It is out between 5-7 days. It may be risky to wait longer than that.
Well, you’ve guessed right, the main reason people buy a filter is to improve the quality of their tank water. That’s simply how it is, and some owners know that.
The positive thing about the filter is that it can quickly impact the clarity and cleanliness of your tank water.
While most filters take some time to prepare, filter floss is different. It only takes a few days, after buying filter floss, to notice its impact.
Filter floss also reduces the load on your filtration.
It handles much of the heavy-lifting, more like a bouncer outside of a party. It captures a lot of unnecessary waste particles upfront. That way you can get additional mileage from your equipment, saving you plenty of time.
If compared to fixing or cleaning a filter, simply replace the floss. If you’re just starting with an aquarium, you must have, at a point in time, been confused with choosing the right filter for your tank.
With different available types, it’s not weird to get confused about what model to choose. In this article, I’m going to review three of the most popular filters out there; filter floss, sponge filter, and power filter and decide which we think may be better for your aquarium.
Here we go:
Mode of operation
Filter floss is foreign to most beginner aquarists. It is mainly padding designed to capture large waste and debris in the aquarium. Filter floss is usually designed with one of its sides being sturdy to allow water to flow through it without issues.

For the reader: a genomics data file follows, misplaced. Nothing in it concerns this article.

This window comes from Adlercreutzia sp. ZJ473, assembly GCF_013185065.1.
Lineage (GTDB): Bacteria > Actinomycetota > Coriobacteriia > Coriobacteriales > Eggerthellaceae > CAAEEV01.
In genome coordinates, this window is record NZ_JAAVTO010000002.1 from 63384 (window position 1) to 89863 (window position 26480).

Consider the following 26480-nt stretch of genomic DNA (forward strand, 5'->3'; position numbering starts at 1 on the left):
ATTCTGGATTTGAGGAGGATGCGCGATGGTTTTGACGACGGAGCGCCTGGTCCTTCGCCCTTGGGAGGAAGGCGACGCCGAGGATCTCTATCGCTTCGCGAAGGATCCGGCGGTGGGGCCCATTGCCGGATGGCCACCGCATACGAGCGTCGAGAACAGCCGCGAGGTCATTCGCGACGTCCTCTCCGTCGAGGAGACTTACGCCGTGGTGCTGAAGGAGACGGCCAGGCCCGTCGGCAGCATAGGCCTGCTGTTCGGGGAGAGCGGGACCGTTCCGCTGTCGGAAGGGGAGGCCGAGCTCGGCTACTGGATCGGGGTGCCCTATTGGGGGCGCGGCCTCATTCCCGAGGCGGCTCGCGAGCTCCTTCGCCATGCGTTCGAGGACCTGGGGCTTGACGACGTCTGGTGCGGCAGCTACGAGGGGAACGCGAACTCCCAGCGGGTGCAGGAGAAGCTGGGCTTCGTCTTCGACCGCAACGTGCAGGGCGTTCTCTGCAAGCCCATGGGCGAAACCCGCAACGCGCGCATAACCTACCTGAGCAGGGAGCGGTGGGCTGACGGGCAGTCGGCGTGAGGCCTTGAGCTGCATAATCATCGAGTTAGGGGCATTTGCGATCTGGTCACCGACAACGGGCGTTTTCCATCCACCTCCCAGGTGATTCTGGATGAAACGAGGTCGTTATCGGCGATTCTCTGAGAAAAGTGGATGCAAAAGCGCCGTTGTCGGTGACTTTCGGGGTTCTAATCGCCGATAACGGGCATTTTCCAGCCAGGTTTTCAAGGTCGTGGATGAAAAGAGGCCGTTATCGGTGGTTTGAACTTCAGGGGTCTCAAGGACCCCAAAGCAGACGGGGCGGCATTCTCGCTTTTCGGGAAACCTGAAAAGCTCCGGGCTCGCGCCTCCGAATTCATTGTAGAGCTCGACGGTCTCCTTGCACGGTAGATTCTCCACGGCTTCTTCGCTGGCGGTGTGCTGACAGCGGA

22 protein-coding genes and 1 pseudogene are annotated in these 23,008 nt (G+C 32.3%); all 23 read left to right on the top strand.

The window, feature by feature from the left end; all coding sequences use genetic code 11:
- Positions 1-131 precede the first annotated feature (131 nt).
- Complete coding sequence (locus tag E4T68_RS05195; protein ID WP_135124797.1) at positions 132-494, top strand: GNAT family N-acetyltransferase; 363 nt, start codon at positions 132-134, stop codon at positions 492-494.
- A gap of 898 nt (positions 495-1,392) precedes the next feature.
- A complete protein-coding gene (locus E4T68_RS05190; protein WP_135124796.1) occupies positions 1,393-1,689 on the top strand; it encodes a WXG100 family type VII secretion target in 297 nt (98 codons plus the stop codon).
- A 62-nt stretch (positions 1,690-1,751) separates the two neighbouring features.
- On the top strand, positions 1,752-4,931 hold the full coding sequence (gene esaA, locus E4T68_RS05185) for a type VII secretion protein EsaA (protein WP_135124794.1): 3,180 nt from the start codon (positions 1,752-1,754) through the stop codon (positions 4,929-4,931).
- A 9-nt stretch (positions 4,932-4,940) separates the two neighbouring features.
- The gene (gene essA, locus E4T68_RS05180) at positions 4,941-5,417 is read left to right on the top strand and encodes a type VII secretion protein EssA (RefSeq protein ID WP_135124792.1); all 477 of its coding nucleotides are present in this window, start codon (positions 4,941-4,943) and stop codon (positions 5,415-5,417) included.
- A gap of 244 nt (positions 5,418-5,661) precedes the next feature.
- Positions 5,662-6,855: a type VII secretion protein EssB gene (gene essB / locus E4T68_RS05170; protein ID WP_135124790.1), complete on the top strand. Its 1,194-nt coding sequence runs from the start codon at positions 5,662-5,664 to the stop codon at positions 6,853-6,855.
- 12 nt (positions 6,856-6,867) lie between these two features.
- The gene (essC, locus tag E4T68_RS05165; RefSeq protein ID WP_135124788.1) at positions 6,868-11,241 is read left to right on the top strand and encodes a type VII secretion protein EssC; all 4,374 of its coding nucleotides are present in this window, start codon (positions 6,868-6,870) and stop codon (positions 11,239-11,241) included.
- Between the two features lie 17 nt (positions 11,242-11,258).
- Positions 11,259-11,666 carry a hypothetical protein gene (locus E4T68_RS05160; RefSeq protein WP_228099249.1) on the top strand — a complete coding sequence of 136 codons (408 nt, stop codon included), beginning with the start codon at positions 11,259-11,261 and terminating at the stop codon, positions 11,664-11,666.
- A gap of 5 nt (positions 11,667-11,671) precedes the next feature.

Aquarium filter floss may produce nitrates, which can be harmful to the fish and plant. The best way to stop this is by changing the pads regularly.
It’s that simple! The maximum number of weekly changes totally depends on the tank size and bio loads, but you may have to swap
Floss filters are pretty cheap. Although you may need to change them frequently, you’re still not breaking the bank to do so.
What should I be aware of?
Even while I’ve discussed the filtering capabilities of filter floss to your tank, there are certain things you should be mindful of.
Be aware of the potential of the filter to increase the level of nitrate in the aquarium. Since the pads grab plenty of debris and waste, they can form nitrates that influence the life of the tank.
When considering the simplicity of changing out filter floss, it’s no big deal. However, some aquarium owners have a different opinion. They are not comfortable with the likelihood of added nitrate and may prefer to give other filtration a try.
It ultimately depends on your choice. Filter floss is so cheap that you should give it a shot before you decide if you like it or not.